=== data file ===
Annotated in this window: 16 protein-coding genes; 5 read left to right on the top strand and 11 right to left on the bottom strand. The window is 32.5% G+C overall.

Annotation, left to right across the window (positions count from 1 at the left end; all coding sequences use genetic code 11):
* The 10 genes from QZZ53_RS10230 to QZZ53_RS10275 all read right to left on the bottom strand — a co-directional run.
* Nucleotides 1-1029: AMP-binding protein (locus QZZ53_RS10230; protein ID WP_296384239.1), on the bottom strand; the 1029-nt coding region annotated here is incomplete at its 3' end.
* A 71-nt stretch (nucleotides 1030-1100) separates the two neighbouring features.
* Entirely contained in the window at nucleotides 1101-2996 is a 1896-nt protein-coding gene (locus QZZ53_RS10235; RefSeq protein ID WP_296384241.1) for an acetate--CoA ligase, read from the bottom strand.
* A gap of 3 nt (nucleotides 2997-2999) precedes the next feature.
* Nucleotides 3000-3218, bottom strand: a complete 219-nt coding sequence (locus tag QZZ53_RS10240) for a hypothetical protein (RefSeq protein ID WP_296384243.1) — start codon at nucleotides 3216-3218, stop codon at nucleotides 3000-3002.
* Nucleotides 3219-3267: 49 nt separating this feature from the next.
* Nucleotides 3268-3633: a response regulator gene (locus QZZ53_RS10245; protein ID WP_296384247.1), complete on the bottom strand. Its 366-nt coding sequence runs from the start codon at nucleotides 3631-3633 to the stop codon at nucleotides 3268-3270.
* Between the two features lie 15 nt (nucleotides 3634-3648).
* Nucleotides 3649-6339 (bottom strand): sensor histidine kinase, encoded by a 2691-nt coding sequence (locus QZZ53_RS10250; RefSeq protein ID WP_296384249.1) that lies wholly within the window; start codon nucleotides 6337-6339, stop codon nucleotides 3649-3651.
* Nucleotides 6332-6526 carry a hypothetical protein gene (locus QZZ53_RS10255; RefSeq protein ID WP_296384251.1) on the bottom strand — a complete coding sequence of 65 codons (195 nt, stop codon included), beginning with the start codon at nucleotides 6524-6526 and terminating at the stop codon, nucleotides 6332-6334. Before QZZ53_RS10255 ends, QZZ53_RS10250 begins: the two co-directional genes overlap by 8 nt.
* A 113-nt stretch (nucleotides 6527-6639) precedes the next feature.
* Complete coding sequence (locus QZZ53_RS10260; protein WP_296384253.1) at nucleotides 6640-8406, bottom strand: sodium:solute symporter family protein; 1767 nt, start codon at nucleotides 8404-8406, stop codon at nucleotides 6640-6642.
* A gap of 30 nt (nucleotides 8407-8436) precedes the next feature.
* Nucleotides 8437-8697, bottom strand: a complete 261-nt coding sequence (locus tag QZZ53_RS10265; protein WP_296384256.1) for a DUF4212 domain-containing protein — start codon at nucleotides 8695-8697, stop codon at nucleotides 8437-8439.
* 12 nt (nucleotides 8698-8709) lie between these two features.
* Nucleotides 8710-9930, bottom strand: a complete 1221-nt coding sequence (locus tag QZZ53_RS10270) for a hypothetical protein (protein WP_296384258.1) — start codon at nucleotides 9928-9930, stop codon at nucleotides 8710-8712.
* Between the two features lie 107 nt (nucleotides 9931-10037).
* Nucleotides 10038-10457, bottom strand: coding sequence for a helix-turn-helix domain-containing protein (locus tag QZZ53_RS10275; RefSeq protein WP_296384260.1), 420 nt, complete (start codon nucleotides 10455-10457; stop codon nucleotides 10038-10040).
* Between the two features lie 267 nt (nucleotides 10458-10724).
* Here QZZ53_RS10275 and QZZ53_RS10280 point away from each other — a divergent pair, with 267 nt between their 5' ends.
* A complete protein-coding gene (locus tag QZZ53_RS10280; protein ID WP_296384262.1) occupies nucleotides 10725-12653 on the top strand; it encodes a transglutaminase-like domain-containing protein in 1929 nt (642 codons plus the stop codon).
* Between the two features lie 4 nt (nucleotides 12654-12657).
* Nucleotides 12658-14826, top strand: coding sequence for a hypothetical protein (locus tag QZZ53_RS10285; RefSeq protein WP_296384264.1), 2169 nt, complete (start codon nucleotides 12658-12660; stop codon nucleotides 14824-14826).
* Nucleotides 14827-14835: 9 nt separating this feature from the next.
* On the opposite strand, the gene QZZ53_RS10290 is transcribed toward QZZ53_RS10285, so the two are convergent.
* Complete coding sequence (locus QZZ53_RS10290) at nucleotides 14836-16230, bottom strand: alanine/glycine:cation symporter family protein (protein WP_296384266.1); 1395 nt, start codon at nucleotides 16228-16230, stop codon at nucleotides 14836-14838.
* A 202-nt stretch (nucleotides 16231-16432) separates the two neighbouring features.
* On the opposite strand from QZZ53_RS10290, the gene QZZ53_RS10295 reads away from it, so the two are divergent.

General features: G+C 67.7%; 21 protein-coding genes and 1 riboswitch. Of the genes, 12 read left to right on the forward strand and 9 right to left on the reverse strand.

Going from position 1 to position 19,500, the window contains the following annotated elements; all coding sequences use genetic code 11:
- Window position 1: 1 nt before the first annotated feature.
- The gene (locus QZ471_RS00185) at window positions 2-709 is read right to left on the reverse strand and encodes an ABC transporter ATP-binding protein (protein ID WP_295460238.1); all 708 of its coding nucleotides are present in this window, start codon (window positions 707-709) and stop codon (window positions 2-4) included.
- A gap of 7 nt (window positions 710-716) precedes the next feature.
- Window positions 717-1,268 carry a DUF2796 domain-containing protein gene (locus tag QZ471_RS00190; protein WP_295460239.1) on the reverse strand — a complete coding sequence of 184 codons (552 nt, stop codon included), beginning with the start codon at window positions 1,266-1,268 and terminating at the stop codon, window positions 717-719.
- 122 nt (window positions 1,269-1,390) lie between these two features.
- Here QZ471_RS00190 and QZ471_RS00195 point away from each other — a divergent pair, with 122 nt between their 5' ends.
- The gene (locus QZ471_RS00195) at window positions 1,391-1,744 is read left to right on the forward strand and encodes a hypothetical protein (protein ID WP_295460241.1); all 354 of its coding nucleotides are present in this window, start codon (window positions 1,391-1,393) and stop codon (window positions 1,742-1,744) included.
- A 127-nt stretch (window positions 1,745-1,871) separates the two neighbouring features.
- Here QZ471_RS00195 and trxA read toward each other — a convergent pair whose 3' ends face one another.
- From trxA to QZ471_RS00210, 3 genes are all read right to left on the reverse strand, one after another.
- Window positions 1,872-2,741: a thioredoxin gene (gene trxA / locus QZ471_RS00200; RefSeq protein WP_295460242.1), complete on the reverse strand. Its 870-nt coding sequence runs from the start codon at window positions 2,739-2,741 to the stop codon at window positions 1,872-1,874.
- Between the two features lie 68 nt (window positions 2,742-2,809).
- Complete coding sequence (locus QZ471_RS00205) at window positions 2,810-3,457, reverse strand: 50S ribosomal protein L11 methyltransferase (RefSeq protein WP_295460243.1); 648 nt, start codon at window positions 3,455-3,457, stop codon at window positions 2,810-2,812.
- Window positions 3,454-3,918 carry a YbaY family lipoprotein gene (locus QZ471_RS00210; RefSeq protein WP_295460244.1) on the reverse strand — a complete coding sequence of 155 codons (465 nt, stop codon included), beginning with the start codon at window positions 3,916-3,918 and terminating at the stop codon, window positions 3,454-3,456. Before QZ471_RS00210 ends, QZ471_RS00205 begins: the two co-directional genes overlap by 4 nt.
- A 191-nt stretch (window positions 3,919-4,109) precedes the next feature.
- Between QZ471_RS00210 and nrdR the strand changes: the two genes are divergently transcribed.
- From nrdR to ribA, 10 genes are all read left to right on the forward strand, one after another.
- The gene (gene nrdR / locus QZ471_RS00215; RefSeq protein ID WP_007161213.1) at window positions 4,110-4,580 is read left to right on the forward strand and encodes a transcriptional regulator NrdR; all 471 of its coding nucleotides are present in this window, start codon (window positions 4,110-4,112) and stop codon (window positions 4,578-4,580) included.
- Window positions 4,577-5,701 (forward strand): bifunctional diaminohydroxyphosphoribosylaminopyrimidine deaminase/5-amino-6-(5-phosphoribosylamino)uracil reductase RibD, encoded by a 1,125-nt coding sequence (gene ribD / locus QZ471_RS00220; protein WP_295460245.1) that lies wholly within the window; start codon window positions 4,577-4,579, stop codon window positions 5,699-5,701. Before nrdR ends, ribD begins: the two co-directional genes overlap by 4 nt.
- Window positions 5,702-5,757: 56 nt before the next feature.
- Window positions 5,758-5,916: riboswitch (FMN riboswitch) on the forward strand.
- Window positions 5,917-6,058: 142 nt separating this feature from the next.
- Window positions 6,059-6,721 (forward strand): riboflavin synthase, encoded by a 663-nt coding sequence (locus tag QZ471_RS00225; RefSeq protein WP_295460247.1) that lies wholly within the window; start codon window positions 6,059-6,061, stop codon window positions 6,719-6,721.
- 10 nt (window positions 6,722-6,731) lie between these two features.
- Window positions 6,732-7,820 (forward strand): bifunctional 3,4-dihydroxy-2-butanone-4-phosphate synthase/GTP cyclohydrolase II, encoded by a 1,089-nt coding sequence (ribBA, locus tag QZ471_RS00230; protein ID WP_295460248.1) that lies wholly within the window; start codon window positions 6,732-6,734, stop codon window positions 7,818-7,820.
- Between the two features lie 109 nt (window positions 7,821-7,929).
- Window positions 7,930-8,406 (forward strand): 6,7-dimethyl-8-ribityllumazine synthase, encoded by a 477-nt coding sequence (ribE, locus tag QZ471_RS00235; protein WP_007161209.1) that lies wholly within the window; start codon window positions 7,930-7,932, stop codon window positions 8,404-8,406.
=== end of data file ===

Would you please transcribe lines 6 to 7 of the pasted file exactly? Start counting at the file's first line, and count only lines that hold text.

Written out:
* Entirely contained in the window at nucleotides 1101-2996 is a 1896-nt protein-coding gene (locus QZZ53_RS10235; RefSeq protein ID WP_296384241.1) for an acetate--CoA ligase, read from the bottom strand.
* A gap of 3 nt (nucleotides 2997-2999) precedes the next feature.